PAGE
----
23 February 2020
The Gospel reading for this week continues with the Sermon on the Mount with a focus on holiness – but with a twist. In fact, pretty much all of the readings this week speak about holiness, but with a different angle than we usually think of when the word is mentioned today. Holiness, in this week’s readings, is all about social justice, non-violence and community (and, by extension, if I may be permitted to interpolate into Paul’s letter a little, hospitality).
What a wonderful opportunity to deconstruct and reconstruct what we believe about this often unpopular word in our worship and preaching this week!
Leviticus 19:1-2, 9-18: God calls the people to holiness, instructing them to treat one another with compassion, integrity, justice and fairness.
Psalm 119:33-40: A prayer for God to teach the psalmist God’s ways and to give understanding, commitment and reassurance to help in following God’s ways.
1 Corinthians 3:10-11, 16-23: Christ is our foundation, and we all build our lives and community on that foundation so that we become together the temple of God’s Spirit. To do this does not require human wisdom, or following particular leaders, but recognising that God has given us all things in Christ.
Matthew 5:38-48: Jesus teaches his followers not to seek revenge or pay-back, but to treat those who oppress and harm them with grace and generosity, and to love even their enemies and persecutors.
REFLECTIONS ON THEME:
The idea of ‘holiness’ appears in all of this week’s readings in different forms. In Leviticus the people are commanded to be holy as God is holy, and this holiness is revealed in their treatment of one another and their seeking for justice. The psalmist prays for a life that is directed by God’s ways and God’s commands, and for the strength to pursue this life faithfully. Paul challenges the church to be a holy temple for God’s Spirit by building their lives and community on the foundation of Christ. And, in Matthew’s Gospel, Jesus teaches what ‘perfection’ or holiness is to be like – compassionate and non-violent, refusing to retaliate when harmed, and seeking the best even for those who consider us to be their enemies. What is clear here is that holiness is not about not doing things. It is about doing things that make a difference. It is not about avoiding so-called sinful behaviour, but about doing justice, compassion, fairness, non-violence and generosity. It is about caring for those who are vulnerable and poor, and treating all people with the same respect and dignity. Note: Interestingly, Luke’s parallel for Matthew’s “Be perfect…” is “Be compassionate…” (Luke 6:36 NLT).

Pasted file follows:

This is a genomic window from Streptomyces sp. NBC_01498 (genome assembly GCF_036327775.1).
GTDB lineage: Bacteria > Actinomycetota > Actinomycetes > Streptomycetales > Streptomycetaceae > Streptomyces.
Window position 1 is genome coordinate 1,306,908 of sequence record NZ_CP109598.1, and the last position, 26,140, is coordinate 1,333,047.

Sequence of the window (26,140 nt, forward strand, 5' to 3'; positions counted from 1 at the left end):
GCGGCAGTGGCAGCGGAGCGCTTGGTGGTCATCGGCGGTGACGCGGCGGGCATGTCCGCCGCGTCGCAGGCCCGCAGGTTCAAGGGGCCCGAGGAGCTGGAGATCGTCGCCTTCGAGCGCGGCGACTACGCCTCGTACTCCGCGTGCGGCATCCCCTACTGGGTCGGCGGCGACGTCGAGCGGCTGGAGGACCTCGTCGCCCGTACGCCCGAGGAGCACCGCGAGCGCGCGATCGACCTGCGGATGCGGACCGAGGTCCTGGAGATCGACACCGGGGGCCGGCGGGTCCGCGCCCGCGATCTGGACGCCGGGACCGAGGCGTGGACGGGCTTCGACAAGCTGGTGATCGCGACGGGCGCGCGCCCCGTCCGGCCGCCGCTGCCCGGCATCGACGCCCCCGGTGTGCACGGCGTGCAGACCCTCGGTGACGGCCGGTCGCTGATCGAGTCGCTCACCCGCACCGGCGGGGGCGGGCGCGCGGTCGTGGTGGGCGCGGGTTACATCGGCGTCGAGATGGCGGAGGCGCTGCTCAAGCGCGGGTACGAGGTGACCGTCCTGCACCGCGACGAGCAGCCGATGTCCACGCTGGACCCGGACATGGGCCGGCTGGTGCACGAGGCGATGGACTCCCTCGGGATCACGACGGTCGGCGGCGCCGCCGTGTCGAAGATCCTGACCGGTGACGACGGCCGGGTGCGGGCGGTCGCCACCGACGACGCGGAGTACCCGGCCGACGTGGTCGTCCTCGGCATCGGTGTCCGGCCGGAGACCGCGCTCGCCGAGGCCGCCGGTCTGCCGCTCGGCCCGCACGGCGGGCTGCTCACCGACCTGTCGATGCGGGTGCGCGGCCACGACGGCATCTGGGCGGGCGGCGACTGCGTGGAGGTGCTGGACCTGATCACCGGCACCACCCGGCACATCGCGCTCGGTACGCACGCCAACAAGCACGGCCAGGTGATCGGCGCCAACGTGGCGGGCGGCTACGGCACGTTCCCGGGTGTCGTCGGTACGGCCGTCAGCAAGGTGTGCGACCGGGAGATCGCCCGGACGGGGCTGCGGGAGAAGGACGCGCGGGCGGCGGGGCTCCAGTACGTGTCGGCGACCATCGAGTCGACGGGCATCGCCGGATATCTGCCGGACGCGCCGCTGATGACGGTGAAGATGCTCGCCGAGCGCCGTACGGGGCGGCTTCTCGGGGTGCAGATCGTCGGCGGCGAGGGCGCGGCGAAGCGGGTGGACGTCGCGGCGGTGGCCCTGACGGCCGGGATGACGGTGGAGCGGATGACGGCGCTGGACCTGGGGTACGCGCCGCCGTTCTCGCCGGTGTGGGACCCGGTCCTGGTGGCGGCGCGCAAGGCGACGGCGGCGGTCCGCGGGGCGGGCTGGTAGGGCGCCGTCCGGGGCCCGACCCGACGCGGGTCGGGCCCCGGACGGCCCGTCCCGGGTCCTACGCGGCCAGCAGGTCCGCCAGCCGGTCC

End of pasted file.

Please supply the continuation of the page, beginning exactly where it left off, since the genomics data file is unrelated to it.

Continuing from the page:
CONNECTING WITH LIFE: